After completion of the period of reproduction and incubation to ensure the success of proliferation, test tubes that were characterized by an aura of cloud or fog were checked out. Then, by using cotton swabs, samples were placed on 20 plates. A total of 15 agar plates were chosen for the test group and 5 agar plates for control group, randomly.

Each plate was observed under a light microscope and the colonies were counted by the most probable number (MPN) method. Then, the photosensitizing agent (Methylene Blue 1%) was added to the test group plates. Diode laser (UK-QuickLase-DentaLase4w 810 nm), 810 nm wavelength, and 0.9 W/cm2 power density were applied. The laser beam in the 4th stage of the test samples were irradiated as follows:

In the 1st stage, a laser beam was irradiated for 5 seconds to test groups and immediately the number of colonies of bacteria P.gingivalis (Pg) was recorded under light microscope × 10.

In the 2nd stage, the laser beam was applied for more than 5 seconds (10 seconds in total) to the experimental groups and the numbers of colonies of bacteria were recorded.

In the 3rd stage, the laser beam was applied for more than 5 seconds (15 seconds in total) to the experimental groups and the number of colonies of bacteria was recorded.

In the 4th stage, the laser beam was applied for more than 15 seconds (30 seconds in total) to the experimental groups and the number of colonies of bacteria was recorded.

Finally, data were analyzed by SPSS version 21 and continually analyzed data were reported as mean and standard deviation (Mean ± SD) as well as discrete data as the frequency (number / percentage). To compare before and after treatment, Paired t-test was used. For quantitative comparison of groups, (K2) square were used. For the relationship between variables, regression and Pearson tests were used. The P value less than 0.05 (P < 0.5) was considered as significant.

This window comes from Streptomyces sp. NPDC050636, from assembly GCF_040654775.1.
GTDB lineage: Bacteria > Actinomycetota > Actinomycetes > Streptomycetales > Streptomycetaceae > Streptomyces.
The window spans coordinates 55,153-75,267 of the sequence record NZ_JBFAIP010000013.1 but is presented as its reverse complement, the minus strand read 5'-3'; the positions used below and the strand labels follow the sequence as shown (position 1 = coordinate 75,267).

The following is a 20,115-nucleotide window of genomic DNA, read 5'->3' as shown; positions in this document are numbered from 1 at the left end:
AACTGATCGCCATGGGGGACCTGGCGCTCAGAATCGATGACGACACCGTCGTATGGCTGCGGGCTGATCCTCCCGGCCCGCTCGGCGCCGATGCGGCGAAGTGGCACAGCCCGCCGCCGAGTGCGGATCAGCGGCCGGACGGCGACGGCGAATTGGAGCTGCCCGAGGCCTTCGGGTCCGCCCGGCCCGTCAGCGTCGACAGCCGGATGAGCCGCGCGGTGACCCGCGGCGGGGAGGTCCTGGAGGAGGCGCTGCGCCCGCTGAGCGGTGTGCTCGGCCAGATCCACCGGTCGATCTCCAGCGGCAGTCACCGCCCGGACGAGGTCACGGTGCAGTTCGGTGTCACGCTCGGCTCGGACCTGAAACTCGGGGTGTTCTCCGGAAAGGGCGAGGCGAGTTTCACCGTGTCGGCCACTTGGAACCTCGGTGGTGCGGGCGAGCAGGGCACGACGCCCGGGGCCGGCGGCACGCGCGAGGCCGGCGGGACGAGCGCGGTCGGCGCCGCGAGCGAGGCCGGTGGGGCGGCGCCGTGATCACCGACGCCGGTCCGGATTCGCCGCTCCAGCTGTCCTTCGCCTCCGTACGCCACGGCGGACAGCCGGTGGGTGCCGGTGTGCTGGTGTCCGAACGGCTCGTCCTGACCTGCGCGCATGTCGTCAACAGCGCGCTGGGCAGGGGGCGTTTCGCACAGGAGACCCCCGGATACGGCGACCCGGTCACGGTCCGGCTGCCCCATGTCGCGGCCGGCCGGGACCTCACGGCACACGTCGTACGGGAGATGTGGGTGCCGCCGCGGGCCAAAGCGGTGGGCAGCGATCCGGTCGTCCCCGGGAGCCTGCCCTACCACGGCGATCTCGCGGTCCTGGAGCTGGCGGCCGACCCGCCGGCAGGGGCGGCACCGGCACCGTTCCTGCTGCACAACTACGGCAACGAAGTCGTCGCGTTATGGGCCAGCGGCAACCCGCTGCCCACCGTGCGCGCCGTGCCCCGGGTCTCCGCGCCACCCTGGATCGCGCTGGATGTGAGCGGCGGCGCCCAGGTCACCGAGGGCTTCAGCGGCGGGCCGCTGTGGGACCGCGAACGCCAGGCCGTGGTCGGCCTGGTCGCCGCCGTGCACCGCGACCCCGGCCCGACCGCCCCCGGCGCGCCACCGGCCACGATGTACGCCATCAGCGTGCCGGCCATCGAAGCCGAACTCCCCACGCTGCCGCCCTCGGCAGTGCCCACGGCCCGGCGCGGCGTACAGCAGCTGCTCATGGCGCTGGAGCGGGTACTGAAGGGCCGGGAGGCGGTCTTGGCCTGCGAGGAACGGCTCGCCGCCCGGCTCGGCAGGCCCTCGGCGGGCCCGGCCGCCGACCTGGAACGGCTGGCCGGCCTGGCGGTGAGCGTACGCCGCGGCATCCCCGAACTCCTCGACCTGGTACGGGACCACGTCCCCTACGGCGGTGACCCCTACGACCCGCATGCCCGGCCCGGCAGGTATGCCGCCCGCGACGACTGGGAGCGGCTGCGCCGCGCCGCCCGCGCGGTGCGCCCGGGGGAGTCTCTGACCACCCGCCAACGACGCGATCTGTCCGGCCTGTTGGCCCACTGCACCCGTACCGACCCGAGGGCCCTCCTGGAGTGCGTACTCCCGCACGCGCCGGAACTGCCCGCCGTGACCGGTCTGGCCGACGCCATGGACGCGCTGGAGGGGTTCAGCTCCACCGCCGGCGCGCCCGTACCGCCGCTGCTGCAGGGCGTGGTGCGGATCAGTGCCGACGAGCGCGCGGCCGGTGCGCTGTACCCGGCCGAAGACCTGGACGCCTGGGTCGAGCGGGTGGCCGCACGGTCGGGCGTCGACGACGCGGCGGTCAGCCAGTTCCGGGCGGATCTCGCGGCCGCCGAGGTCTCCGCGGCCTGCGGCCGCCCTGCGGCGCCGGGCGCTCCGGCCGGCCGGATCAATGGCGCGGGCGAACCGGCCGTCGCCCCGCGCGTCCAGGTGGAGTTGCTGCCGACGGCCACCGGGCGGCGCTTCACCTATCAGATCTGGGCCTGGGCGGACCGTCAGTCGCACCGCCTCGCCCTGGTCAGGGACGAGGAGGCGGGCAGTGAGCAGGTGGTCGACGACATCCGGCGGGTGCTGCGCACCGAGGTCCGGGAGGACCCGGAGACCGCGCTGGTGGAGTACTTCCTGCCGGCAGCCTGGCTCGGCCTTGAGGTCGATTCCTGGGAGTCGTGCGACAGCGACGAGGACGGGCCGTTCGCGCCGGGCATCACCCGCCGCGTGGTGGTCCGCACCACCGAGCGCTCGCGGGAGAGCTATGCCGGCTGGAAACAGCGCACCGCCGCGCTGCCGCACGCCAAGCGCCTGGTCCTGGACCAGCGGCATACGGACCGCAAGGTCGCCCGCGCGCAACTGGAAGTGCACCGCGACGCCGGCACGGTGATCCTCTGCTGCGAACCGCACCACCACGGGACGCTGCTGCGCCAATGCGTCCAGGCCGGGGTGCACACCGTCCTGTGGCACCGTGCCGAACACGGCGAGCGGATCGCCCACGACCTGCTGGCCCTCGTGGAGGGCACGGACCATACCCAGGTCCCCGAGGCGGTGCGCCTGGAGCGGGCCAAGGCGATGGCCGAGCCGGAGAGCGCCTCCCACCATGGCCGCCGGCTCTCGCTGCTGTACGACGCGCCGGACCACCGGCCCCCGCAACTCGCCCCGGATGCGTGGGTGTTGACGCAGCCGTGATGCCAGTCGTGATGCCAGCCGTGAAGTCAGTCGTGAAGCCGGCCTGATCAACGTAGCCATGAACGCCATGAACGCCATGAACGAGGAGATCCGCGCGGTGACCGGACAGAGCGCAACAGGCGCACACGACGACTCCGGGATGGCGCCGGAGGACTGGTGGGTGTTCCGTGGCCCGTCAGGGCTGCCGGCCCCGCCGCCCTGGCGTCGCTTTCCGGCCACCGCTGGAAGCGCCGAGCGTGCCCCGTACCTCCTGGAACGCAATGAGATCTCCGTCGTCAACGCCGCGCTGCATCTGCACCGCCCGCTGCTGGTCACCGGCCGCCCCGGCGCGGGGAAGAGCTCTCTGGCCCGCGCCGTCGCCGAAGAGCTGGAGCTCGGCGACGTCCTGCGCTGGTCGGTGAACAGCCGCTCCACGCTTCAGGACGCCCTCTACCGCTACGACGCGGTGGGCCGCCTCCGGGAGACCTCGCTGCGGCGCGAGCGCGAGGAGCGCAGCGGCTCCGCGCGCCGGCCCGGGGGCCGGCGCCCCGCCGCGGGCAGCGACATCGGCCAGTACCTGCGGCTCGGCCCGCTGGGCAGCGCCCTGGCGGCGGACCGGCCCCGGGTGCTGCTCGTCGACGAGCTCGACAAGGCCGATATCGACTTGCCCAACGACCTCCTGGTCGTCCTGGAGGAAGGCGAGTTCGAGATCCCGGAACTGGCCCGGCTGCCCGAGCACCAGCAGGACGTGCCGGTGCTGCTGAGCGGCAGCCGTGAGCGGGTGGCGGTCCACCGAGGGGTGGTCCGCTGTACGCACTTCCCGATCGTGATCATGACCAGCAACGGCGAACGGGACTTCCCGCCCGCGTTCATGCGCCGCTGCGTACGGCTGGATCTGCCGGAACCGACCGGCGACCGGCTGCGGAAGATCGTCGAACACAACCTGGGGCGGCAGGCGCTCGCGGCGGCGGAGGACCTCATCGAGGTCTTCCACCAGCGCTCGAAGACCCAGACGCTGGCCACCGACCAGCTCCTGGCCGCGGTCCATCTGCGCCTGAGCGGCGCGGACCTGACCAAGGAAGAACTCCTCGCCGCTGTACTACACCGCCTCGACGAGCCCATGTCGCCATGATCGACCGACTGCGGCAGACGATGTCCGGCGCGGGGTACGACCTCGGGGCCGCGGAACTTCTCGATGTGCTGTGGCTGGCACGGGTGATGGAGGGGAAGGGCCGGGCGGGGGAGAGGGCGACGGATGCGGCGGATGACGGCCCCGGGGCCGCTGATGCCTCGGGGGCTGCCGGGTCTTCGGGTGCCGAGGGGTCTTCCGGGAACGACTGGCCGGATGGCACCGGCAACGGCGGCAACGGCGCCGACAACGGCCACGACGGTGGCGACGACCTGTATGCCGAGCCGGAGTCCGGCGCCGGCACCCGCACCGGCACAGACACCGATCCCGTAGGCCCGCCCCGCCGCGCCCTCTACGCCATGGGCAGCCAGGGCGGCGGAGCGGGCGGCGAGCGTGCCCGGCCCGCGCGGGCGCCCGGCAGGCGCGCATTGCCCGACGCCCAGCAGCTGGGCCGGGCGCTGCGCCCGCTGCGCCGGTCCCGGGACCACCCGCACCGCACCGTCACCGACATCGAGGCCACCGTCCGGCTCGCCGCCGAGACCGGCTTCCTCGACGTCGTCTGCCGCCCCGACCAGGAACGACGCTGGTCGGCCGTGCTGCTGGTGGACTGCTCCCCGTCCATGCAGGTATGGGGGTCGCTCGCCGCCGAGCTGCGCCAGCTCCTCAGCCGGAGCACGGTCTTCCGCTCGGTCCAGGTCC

3. Results

In this study, 20 samples were examined, 15 samples of which were the experimental group and 5 samples as the control group.

Diode laser was applied 5, 10, 15 and 30 seconds in the first, second, third and fourth times, respectively. Immediately after irradiation the number of colonies of bacteria P.gingivalis (Pg) was recorded under light microscope × 10.

In every 15 samples, laser group responded to treatment and all the bacteria Pg died after 15 seconds of irradiation and the medium was sterilized. The difference was significant before and after laser irradiation (Table 1 and Figure 1). As the Figure 1 shows, the bacterial colonies after 5 and 10 seconds are reduced, the laser beam, but irradiation for 15 seconds completely destroys the colony and can be sterilized medium.

Table 1. Comparison of Pg Colony Counts in Test and Control Groups at Various Times
Test Group (Pg Colony Count)Control Group (Pg Colony Count)P Value
Before irradiation2002100.89
5 seconds1502050.04
10 seconds1002050.01
15 seconds02050.001
30 seconds02040.001
Figure 1. Comparison of Pg Colony Counts in Test and Control Groups at Various Times
Figure 3. Pg Colonies 5 Second After Laser Irradiation
Figure 4. Pg Colonies 10 Second After Laser Irradiation
Figure 5. Pg Colonies 15 and 30 Second After Laser Irradiation

The laser is not reflected in any five plates of the control group. Checking samples showed that colonies of bacteria Pg medium remain almost unchanged. The difference was not significant (P < 0.5).

4. Discussion